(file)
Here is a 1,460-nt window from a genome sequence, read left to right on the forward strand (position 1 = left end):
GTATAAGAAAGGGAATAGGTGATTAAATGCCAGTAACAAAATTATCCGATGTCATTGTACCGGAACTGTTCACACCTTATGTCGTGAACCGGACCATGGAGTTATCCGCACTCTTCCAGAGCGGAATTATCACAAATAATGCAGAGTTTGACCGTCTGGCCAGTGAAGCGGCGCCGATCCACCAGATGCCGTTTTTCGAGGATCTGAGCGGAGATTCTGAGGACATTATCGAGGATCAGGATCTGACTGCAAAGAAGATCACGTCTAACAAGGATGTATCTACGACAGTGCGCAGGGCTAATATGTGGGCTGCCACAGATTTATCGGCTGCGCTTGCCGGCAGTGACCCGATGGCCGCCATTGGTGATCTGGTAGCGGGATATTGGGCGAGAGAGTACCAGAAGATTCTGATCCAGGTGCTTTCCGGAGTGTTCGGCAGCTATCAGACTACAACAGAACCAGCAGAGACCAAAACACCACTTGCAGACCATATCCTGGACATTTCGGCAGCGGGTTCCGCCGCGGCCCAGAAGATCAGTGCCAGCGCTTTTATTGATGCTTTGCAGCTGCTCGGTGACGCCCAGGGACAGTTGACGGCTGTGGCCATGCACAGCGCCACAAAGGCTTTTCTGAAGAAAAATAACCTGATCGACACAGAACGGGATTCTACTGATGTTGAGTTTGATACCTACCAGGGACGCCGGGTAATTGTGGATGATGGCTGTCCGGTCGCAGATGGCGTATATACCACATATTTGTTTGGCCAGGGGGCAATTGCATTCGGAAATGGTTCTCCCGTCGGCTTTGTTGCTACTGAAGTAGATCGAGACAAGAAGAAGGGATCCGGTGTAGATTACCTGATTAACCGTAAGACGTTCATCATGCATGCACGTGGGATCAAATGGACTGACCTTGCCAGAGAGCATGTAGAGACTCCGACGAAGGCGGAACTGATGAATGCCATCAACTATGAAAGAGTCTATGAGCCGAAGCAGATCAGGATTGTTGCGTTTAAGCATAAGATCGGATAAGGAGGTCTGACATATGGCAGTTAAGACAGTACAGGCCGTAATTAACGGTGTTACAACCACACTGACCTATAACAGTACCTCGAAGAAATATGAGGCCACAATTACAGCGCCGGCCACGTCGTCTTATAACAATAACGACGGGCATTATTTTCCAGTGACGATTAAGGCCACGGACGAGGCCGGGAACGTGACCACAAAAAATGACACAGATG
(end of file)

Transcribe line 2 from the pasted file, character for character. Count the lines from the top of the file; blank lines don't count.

GTATAAGAAAGGGAATAGGTGATTAAATGCCAGTAACAAAATTATCCGATGTCATTGTACCGGAACTGTTCACACCTTATGTCGTGAACCGGACCATGGAGTTATCCGCACTCTTCCAGAGCGGAATTATCACAAATAATGCAGAGTTTGACCGTCTGGCCAGTGAAGCGGCGCCGATCCACCAGATGCCGTTTTTCGAGGATCTGAGCGGAGATTCTGAGGACATTATCGAGGATCAGGATCTGACTGCAAAGAAGATCACGTCTAACAAGGATGTATCTACGACAGTGCGCAGGGCTAATATGTGGGCTGCCACAGATTTATCGGCTGCGCTTGCCGGCAGTGACCCGATGGCCGCCATTGGTGATCTGGTAGCGGGATATTGGGCGAGAGAGTACCAGAAGATTCTGATCCAGGTGCTTTCCGGAGTGTTCGGCAGCTATCAGACTACAACAGAACCAGCAGAGACCAAAACACCACTTGCAGACCATATCCTGGACATTTCGGCAGCGGGTTCCGCCGCGGCCCAGAAGATCAGTGCCAGCGCTTTTATTGATGCTTTGCAGCTGCTCGGTGACGCCCAGGGACAGTTGACGGCTGTGGCCATGCACAGCGCCACAAAGGCTTTTCTGAAGAAAAATAACCTGATCGACACAGAACGGGATTCTACTGATGTTGAGTTTGATACCTACCAGGGACGCCGGGTAATTGTGGATGATGGCTGTCCGGTCGCAGATGGCGTATATACCACATATTTGTTTGGCCAGGGGGCAATTGCATTCGGAAATGGTTCTCCCGTCGGCTTTGTTGCTACTGAAGTAGATCGAGACAAGAAGAAGGGATCCGGTGTAGATTACCTGATTAACCGTAAGACGTTCATCATGCATGCACGTGGGATCAAATGGACTGACCTTGCCAGAGAGCATGTAGAGACTCCGACGAAGGCGGAACTGATGAATGCCATCAACTATGAAAGAGTCTATGAGCCGAAGCAGATCAGGATTGTTGCGTTTAAGCATAAGATCGGATAAGGAGGTCTGACATATGGCAGTTAAGACAGTACAGGCCGTAATTAACGGTGTTACAACCACACTGACCTATAACAGTACCTCGAAGAAATATGAGGCCACAATTACAGCGCCGGCCACGTCGTCTTATAACAATAACGACGGGCATTATTTTCCAGTGACGATTAAGGCCACGGACGAGGCCGGGAACGTGACCACAAAAAATGACACAGATG